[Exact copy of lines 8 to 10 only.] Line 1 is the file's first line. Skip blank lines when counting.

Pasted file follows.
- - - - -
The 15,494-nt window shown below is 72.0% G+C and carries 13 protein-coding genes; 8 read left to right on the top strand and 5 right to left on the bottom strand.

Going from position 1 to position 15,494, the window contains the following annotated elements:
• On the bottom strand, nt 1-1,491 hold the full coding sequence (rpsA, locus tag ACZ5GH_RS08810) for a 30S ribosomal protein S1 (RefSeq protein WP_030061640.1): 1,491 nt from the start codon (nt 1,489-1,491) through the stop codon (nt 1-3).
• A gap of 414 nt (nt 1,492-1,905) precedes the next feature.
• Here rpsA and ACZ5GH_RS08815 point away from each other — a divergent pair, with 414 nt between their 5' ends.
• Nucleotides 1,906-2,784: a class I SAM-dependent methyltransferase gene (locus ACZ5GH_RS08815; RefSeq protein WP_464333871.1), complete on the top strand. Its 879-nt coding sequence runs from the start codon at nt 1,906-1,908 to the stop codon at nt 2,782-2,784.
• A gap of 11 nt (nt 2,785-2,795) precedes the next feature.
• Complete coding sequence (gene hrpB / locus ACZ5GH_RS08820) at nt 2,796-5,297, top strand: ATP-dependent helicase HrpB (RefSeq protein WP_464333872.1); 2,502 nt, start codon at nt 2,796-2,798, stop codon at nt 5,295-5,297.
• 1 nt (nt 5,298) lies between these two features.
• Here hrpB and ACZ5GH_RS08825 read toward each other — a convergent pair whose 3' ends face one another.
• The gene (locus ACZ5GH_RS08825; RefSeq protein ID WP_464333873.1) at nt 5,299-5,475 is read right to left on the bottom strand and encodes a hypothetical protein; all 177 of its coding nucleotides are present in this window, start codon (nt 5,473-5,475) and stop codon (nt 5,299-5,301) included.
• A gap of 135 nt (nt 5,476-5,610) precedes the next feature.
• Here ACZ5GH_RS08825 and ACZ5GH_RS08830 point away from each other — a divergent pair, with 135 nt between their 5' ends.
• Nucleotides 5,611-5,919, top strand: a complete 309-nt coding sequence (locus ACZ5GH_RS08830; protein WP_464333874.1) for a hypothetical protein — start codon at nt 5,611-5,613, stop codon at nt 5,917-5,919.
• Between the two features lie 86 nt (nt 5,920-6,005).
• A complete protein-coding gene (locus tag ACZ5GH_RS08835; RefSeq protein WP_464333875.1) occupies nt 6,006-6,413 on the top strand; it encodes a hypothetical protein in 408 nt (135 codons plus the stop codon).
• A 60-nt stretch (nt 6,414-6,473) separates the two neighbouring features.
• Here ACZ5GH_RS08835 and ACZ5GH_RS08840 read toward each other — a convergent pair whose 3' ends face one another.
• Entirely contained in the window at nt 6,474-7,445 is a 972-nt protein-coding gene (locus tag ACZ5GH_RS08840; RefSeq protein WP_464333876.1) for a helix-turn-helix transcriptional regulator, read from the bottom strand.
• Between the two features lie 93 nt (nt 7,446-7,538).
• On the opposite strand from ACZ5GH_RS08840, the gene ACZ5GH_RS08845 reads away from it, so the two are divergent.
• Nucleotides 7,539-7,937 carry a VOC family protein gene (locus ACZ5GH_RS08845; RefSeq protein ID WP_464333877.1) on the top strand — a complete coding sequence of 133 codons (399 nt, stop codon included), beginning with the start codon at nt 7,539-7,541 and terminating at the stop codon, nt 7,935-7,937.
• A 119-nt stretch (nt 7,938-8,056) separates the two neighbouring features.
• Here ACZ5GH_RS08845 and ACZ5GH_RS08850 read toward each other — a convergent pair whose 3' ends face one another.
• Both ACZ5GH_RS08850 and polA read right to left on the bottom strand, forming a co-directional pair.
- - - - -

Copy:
• Complete coding sequence (gene hrpB / locus ACZ5GH_RS08820) at nt 2,796-5,297, top strand: ATP-dependent helicase HrpB (RefSeq protein WP_464333872.1); 2,502 nt, start codon at nt 2,796-2,798, stop codon at nt 5,295-5,297.
• 1 nt (nt 5,298) lies between these two features.
• Here hrpB and ACZ5GH_RS08825 read toward each other — a convergent pair whose 3' ends face one another.